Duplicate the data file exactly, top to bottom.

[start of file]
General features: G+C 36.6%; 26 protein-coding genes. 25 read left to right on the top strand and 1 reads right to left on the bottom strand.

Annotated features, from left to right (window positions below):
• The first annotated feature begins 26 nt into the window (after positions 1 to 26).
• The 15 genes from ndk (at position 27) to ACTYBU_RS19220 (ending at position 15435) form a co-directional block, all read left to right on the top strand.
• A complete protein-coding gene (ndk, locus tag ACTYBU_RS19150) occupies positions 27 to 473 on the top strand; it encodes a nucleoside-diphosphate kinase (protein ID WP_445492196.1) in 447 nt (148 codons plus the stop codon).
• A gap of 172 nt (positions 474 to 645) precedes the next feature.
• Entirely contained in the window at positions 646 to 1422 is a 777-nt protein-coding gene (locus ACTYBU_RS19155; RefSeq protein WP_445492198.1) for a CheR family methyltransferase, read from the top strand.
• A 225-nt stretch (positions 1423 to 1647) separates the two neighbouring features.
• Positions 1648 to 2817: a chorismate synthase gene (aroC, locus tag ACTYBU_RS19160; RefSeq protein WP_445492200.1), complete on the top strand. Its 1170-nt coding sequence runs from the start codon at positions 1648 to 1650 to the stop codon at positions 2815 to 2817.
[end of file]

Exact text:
General features: G+C 36.6%; 26 protein-coding genes. 25 read left to right on the top strand and 1 reads right to left on the bottom strand.

Annotated features, from left to right (window positions below):
• The first annotated feature begins 26 nt into the window (after positions 1 to 26).
• The 15 genes from ndk (at position 27) to ACTYBU_RS19220 (ending at position 15435) form a co-directional block, all read left to right on the top strand.
• A complete protein-coding gene (ndk, locus tag ACTYBU_RS19150) occupies positions 27 to 473 on the top strand; it encodes a nucleoside-diphosphate kinase (protein ID WP_445492196.1) in 447 nt (148 codons plus the stop codon).
• A gap of 172 nt (positions 474 to 645) precedes the next feature.
• Entirely contained in the window at positions 646 to 1422 is a 777-nt protein-coding gene (locus ACTYBU_RS19155; RefSeq protein WP_445492198.1) for a CheR family methyltransferase, read from the top strand.
• A 225-nt stretch (positions 1423 to 1647) separates the two neighbouring features.
• Positions 1648 to 2817: a chorismate synthase gene (aroC, locus tag ACTYBU_RS19160; RefSeq protein WP_445492200.1), complete on the top strand. Its 1170-nt coding sequence runs from the start codon at positions 1648 to 1650 to the stop codon at positions 2815 to 2817.